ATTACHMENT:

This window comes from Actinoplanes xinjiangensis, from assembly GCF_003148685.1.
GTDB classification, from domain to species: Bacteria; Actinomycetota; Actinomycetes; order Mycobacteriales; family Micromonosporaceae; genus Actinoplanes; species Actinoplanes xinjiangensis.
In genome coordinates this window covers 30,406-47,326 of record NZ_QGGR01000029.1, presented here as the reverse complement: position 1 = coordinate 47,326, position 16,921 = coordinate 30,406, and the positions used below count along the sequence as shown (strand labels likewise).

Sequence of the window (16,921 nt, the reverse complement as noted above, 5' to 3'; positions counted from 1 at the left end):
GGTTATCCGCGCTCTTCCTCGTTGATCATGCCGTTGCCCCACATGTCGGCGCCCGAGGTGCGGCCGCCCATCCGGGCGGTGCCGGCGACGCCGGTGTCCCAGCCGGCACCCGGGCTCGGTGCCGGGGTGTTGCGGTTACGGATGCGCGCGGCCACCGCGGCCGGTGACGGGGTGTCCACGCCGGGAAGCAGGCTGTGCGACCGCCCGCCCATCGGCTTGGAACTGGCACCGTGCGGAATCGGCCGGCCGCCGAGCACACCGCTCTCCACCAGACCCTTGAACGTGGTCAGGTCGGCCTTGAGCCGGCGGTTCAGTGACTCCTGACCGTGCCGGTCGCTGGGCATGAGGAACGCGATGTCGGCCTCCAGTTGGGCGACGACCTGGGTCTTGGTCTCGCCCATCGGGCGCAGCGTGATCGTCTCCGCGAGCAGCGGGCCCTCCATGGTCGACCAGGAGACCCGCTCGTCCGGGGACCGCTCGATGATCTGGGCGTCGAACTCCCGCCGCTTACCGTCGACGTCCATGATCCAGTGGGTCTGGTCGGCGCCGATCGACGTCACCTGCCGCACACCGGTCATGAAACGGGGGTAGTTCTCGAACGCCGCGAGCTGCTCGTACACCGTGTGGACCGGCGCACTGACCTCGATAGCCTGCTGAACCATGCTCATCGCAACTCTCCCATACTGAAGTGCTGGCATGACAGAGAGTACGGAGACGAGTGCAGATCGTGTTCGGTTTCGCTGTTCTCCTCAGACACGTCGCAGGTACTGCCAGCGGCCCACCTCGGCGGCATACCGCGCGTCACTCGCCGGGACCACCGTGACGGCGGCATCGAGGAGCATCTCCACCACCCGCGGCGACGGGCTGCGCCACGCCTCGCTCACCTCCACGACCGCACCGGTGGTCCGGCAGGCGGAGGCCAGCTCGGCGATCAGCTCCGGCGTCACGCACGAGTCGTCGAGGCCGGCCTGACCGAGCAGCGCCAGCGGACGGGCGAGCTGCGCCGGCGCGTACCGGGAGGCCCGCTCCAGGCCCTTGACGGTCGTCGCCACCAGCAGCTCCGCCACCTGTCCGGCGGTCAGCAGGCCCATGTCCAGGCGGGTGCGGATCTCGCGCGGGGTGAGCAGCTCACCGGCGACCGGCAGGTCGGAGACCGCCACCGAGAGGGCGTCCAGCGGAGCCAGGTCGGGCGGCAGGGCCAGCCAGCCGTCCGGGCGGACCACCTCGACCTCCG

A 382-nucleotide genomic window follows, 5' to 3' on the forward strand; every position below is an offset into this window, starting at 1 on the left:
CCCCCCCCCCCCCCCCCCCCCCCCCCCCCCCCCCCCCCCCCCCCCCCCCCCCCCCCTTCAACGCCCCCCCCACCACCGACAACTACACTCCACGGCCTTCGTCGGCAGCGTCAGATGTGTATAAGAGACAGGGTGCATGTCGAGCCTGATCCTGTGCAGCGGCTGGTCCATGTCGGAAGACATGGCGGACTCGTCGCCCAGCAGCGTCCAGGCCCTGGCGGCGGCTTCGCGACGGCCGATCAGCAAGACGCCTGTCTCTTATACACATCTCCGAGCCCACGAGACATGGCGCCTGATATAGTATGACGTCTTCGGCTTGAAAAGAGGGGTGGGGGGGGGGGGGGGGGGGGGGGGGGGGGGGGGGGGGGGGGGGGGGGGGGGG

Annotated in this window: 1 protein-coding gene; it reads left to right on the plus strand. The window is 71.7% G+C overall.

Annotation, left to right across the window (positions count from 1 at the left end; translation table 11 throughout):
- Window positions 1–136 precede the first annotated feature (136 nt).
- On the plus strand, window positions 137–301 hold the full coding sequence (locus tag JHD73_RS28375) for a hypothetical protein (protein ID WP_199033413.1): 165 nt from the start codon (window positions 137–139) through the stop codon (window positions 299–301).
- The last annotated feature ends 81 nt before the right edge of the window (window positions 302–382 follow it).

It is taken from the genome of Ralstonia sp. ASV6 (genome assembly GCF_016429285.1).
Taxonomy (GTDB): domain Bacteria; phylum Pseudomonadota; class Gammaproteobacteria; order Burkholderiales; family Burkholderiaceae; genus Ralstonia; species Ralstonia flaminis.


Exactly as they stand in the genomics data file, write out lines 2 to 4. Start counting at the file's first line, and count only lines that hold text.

GTDB classification, from domain to species: Bacteria; Actinomycetota; Actinomycetes; order Mycobacteriales; family Micromonosporaceae; genus Actinoplanes; species Actinoplanes xinjiangensis.
In genome coordinates this window covers 30,406-47,326 of record NZ_QGGR01000029.1, presented here as the reverse complement: position 1 = coordinate 47,326, position 16,921 = coordinate 30,406, and the positions used below count along the sequence as shown (strand labels likewise).

Sequence of the window (16,921 nt, the reverse complement as noted above, 5' to 3'; positions counted from 1 at the left end):